“At the beginning of my freshman year, I joined the Hawaii Club so I could get to know other native Hawaiians and people who are interested in my culture,” says University of Redlands accounting major Sarah Ikioka ’20. “Being a part of that Hawaiian community on campus has been a great experience for me and it has made me appreciate my culture more.”
As a native Hawaiian student from Wailuku, Haw., Ikioka knew she wanted attend a smaller college. “I didn’t want to go to a school where I was only going to be a number—I wanted to meet my professors and get to know my classmates,” says Ikioka. “I can approach any of my classmates with a question and they’ll be willing to help me.”
Ikioka appreciates that her culture is recognized in the classroom. “If I wear something with a Hawaiian word or logo on it, my religion professor, Bill Maury-Holmes, is always quick to ask me a question about it,” she says. “I love that people are curious and not critical about who I am and where I come from.”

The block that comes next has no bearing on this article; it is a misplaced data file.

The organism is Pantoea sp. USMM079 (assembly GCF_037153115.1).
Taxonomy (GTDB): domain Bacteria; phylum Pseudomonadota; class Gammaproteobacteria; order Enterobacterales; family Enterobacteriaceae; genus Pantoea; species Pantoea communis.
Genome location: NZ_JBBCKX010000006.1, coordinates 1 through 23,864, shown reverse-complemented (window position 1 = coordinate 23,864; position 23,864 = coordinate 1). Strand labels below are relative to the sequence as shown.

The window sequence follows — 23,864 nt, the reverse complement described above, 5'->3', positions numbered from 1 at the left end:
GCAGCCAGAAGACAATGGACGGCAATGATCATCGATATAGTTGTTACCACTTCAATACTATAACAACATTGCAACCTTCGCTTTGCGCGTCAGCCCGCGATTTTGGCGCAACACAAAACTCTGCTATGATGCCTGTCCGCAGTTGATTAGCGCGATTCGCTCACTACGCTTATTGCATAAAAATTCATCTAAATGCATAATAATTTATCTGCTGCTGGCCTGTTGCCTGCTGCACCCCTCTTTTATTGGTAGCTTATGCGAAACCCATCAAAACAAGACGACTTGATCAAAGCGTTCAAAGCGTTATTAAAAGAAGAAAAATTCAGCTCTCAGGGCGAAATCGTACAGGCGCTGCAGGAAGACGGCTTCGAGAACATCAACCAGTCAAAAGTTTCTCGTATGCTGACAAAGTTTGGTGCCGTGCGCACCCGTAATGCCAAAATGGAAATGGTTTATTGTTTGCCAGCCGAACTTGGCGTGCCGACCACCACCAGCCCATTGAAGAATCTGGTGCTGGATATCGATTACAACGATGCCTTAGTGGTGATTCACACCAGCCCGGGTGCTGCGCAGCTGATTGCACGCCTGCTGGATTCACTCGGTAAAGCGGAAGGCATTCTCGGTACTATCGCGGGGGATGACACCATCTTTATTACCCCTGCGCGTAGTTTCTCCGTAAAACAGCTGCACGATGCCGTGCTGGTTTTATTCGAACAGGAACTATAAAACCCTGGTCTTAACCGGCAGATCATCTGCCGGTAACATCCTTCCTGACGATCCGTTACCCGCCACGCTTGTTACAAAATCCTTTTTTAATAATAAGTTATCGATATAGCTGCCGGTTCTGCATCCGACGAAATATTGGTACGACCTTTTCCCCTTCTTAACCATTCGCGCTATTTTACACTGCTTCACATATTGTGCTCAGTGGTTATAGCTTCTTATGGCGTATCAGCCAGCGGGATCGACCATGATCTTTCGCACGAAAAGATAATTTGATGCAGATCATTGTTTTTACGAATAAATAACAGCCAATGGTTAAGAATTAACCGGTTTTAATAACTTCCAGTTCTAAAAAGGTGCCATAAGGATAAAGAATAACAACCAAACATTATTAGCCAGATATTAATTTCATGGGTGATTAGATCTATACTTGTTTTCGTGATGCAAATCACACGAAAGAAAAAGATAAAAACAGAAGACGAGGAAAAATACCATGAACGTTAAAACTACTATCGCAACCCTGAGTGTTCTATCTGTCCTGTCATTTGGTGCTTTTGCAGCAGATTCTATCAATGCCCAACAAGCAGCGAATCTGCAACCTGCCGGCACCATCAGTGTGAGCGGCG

A recipient of the 2017 San Manuel Band of Mission Indians Excellence in Leadership Scholarship, Ikioka acknowledges the importance of distinguishing among different native cultures. “It’s great how the University of Redlands and Native Student Programs recognize other native cultures, such as mine,” she says. “I was really grateful to receive such a prestigious scholarship.”
Ikioka was recruited to play tennis for the University of Redlands and found success in her first year on the team. As the team’s number one single’s player, Ikioka collected an All-American award and was a member of the Intercollegiate Tennis Association's All-Academic team.
“Playing at the top of the lineup allowed me to qualify for the National Collegiate Athletic Association national tournament in singles and doubles,” she says. “Being on the tennis team has taught me how to manage my time and prioritize my responsibilities.”
Playing tennis for the University has been a formative experience for Ikioka. “Being a collegiate athlete has taught me so much,” she says. “Going from playing junior tennis to the collegiate level taught me that I’m not playing for myself, but for my team. That’s something I never got to experience until I got to college, and playing for something bigger than myself has truly shaped my character."